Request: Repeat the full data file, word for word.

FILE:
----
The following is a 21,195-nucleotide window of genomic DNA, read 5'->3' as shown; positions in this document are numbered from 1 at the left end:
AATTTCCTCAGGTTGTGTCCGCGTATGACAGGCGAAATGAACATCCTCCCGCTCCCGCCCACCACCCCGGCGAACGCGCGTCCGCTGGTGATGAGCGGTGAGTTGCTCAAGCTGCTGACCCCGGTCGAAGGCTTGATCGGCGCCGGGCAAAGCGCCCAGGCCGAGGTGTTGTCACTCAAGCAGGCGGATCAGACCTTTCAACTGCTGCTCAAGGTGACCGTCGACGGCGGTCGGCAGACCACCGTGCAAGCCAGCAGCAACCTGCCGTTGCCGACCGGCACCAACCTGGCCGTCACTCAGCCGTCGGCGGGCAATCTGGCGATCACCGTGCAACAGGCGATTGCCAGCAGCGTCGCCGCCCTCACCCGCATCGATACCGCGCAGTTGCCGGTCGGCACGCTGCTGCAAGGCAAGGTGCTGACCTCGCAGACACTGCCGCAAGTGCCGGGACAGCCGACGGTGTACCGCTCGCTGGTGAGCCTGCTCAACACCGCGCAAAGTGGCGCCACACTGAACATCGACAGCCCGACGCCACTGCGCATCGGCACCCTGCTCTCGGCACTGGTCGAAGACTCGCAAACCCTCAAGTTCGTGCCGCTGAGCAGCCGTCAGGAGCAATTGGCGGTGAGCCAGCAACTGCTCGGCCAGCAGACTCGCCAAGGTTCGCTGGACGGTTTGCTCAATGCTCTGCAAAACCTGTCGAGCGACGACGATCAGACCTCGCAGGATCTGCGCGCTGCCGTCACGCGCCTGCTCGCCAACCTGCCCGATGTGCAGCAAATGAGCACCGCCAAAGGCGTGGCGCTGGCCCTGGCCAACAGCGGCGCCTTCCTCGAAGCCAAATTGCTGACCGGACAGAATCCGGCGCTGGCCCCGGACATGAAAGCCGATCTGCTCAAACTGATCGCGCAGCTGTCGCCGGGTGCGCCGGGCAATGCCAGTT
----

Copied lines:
The following is a 21,195-nucleotide window of genomic DNA, read 5'->3' as shown; positions in this document are numbered from 1 at the left end:
AATTTCCTCAGGTTGTGTCCGCGTATGACAGGCGAAATGAACATCCTCCCGCTCCCGCCCACCACCCCGGCGAACGCGCGTCCGCTGGTGATGAGCGGTGAGTTGCTCAAGCTGCTGACCCCGGTCGAAGGCTTGATCGGCGCCGGGCAAAGCGCCCAGGCCGAGGTGTTGTCACTCAAGCAGGCGGATCAGACCTTTCAACTGCTGCTCAAGGTGACCGTCGACGGCGGTCGGCAGACCACCGTGCAAGCCAGCAGCAACCTGCCGTTGCCGACCGGCACCAACCTGGCCGTCACTCAGCCGTCGGCGGGCAATCTGGCGATCACCGTGCAACAGGCGATTGCCAGCAGCGTCGCCGCCCTCACCCGCATCGATACCGCGCAGTTGCCGGTCGGCACGCTGCTGCAAGGCAAGGTGCTGACCTCGCAGACACTGCCGCAAGTGCCGGGACAGCCGACGGTGTACCGCTCGCTGGTGAGCCTGCTCAACACCGCGCAAAGTGGCGCCACACTGAACATCGACAGCCCGACGCCACTGCGCATCGGCACCCTGCTCTCGGCACTGGTCGAAGACTCGCAAACCCTCAAGTTCGTGCCGCTGAGCAGCCGTCAGGAGCAATTGGCGGTGAGCCAGCAACTGCTCGGCCAGCAGACTCGCCAAGGTTCGCTGGACGGTTTGCTCAATGCTCTGCAAAACCTGTCGAGCGACGACGATCAGACCTCGCAGGATCTGCGCGCTGCCGTCACGCGCCTGCTCGCCAACCTGCCCGATGTGCAGCAAATGAGCACCGCCAAAGGCGTGGCGCTGGCCCTGGCCAACAGCGGCGCCTTCCTCGAAGCCAAATTGCTGACCGGACAGAATCCGGCGCTGGCCCCGGACATGAAAGCCGATCTGCTCAAACTGATCGCGCAGCTGTCGCCGGGTGCGCCGGGCAATGCCAGTT